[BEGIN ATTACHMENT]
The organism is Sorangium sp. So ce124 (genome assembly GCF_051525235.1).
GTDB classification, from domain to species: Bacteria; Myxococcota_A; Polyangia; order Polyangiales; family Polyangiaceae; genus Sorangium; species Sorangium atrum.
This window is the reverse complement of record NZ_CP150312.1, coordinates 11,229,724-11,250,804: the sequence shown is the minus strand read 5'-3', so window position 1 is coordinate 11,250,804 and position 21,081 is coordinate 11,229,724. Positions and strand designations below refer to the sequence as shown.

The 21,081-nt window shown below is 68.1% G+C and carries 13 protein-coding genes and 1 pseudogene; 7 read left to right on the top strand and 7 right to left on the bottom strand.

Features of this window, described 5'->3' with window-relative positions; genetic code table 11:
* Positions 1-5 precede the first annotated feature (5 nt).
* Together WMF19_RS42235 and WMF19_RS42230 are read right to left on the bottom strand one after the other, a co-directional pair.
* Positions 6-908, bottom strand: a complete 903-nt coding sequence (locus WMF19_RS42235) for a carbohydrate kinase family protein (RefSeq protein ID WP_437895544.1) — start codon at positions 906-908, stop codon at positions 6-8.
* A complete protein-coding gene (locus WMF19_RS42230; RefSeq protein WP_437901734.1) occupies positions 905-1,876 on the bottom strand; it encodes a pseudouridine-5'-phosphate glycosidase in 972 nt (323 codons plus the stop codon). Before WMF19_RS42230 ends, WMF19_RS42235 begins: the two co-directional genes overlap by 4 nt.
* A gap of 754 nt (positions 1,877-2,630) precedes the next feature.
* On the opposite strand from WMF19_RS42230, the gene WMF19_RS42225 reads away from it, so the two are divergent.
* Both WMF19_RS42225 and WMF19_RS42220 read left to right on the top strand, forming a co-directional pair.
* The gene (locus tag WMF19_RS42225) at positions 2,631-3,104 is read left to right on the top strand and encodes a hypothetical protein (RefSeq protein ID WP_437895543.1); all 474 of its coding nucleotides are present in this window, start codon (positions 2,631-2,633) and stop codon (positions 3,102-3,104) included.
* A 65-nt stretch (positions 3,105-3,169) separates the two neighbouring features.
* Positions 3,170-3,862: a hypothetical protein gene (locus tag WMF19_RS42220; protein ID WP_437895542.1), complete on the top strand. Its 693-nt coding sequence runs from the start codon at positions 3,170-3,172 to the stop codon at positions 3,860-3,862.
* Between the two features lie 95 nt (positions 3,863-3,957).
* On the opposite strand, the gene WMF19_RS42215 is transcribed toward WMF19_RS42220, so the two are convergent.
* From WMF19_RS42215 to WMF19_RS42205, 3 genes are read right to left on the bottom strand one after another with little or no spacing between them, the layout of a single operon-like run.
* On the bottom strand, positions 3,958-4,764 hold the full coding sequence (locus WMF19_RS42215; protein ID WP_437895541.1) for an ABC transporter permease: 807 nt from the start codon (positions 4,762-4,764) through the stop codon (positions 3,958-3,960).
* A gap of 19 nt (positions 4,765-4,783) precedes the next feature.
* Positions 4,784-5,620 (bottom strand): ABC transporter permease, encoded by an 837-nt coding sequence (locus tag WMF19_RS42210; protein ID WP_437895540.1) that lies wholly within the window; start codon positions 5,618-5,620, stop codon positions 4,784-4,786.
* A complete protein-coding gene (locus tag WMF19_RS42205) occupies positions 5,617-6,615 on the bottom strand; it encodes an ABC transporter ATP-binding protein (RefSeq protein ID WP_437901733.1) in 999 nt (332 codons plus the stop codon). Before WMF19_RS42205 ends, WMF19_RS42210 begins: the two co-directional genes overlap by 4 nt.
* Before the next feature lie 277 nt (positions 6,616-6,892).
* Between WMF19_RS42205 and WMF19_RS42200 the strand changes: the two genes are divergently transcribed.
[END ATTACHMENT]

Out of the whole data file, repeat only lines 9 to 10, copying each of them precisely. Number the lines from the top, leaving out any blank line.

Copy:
* A complete protein-coding gene (locus WMF19_RS42230; RefSeq protein WP_437901734.1) occupies positions 905-1,876 on the bottom strand; it encodes a pseudouridine-5'-phosphate glycosidase in 972 nt (323 codons plus the stop codon). Before WMF19_RS42230 ends, WMF19_RS42235 begins: the two co-directional genes overlap by 4 nt.
* A gap of 754 nt (positions 1,877-2,630) precedes the next feature.